In honor of all office professionals, we’re giving away something else that helps offices run better: coffee. Specifically, a $25 gift card to Starbucks so you can buy yourself (and maybe an administrative professional) a cup of joe to jump start your work day. Our treat.

There are THREE WAYS to win!

  • Leave a comment below telling us if you’re an office professional or not (does not affect your chances to win)
  • Follow us on Twitter and tweet the following: Win a $25 Starbucks gift card in honor of Administrative Professionals’ Day from @HolidayCardsLLC #giveaway http://ow.ly/4Ia11
  • “LIKE” us on Facebook, then say hello so we know you’re there

THE RULES

  • Up to 3 maximum entries per person
  • Contest is open until Sunday, May 1 at noon CST
  • Winner will be chosen at random and announced on Monday, May 2

Enter to win, then tell your administrative professionals that you appreciate all the work they do.

Commend a Client for Reaching a Milestone

People who excel in the business world know there’s more to business than business. Business is about building successful relationships. Good relationships have several common denominators:

  • Excellent communication
  • Attention to detail
  • Giving at least 100%
  • Respect
  • Maintenance

You can demonstrate your skills at all of the above by acknowledging a good client’s important milestone. We all appreciate someone noticing our accomplishments—it’s like getting that first A+ in school. Even if it was just for growing that bean plant without killing it, the recognition felt nice.

Clients expect you to be in contact; you are trading goods or services with them, and follow-up is critical. But remember that attention-to-detail component? Sending them a card to stay on their radar—that’s where you score extra points and can solidify that good relationship. Especially in this electronic communication age, an actual greeting card stands out!

What’s the Occasion?
Maybe your client was named to a Fortune 500 list, completed a lucrative acquisition or reached 25 years in business. Something like that might call for a congratulatory lunch or dinner. But even if the occasion isn’t that big, acknowledging a special event with a greeting card is a nice touch. It’s thoughtful, personal and will be appreciated.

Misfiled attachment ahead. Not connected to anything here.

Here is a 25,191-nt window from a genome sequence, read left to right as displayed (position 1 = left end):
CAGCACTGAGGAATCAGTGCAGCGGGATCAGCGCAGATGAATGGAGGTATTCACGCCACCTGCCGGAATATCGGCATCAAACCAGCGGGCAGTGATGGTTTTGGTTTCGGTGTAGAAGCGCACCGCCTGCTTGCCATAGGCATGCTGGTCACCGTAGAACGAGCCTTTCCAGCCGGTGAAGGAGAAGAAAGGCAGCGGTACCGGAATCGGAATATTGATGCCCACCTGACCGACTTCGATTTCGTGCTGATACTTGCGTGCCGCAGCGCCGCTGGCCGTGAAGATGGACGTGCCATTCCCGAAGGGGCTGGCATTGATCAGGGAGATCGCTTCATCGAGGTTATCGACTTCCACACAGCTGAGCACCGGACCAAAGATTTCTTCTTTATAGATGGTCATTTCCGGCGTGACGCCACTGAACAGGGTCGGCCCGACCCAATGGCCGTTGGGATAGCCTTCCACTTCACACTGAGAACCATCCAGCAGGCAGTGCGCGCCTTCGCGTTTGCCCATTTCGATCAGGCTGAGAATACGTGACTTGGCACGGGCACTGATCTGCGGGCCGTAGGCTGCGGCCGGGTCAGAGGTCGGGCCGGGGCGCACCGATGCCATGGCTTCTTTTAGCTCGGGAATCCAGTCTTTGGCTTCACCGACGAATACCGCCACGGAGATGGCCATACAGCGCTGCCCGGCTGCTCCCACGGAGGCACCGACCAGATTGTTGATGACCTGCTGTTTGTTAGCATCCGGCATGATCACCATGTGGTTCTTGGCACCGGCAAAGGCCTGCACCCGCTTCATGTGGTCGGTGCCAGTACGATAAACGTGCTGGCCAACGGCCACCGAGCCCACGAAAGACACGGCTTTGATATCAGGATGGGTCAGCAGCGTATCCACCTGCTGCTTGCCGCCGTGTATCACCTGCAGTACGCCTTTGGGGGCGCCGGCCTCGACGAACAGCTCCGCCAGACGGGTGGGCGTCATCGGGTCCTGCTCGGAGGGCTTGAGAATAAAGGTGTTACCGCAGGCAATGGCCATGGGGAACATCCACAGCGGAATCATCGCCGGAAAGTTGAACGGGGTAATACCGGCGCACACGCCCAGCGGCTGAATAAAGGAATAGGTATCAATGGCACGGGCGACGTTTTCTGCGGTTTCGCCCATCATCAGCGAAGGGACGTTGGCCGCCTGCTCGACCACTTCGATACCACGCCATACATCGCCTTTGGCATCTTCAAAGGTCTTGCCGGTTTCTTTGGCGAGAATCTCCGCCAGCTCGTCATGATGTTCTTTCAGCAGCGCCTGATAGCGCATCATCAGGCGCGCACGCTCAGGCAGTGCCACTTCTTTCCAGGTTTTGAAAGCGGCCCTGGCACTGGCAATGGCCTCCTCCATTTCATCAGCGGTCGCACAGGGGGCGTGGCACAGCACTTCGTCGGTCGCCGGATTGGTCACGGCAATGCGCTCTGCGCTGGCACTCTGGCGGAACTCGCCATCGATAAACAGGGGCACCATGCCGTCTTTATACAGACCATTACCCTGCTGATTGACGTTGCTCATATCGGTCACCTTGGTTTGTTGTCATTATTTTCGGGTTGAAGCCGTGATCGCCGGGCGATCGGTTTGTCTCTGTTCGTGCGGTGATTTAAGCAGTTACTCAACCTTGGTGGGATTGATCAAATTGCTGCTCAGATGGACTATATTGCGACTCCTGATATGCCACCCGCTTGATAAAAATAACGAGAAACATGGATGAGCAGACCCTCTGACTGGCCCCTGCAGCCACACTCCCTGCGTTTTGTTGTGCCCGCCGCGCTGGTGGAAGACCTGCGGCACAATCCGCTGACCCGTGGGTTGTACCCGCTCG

What Type of Card?
The category of card depends on the particular milestone. If it’s an anniversary, choose that card to commemorate it. But a congratulations card would be a good fit, too, for just about any significant event.

  • The formality of the business relationship should dictate the style. A more casual tone is probably fine with longer-term associations.
  • Choose either a pre-printed verse with a hand-written, personalized note or a blank card to include a lengthier message.

What Can I Say?
Once again, the tone of your business association will suggest a message.

If it’s an old business pal, for a years-in-business milestone you might say,

  • “Wow, who knew you were THAT old? Were you a Founding Father?”
  • For a congratulatory message, consider a message like this: “Congratulations on your recent success! You should be buying ME lunch!”

 

When are Business Sympathy Cards Appropriate?

When a colleague or client experiences the death of someone close, whether family or co-worker, it’s hard to know the best way to respond. Sometimes attending calling hours or a memorial service isn’t possible due to distance. A good alternative is sending either a personal condolence card or one on behalf of your company (or a group of workers).

People often struggle with what to say to someone who has experienced a death. You want to acknowledge their loss, but not be intrusive or insensitive. Sending a card is a caring and respectful way to reach out to the person.

To whom you send the card may depend on your relationship with the recipient.

  • What if one of your best clients passes away? It would be appropriate to send cards to his colleagues, acknowledging their loss of a great co-worker. If your client worked for a small business and you’ve met his family members, it would also be a thoughtful gesture to send a card specifically to the family.
  • What if your client mentions they lost someone? If you’ve known this client for a while, a phone call would be appropriate. But also send a business sympathy card. You might send one personally and also have your company send a more “official” group card.

Your Message
Don’t worry too much about making your sympathy card message profound. Choosing a pre-printed verse is fine. If you have a closer relationship with the co-workers or family, write a personal note inside the card. Be yourself, but saying something like “I know how you feel” is not advised. Stick to simple sentiments that tell the person you’re thinking of them.

When are Business Sympathy Cards Appropriate?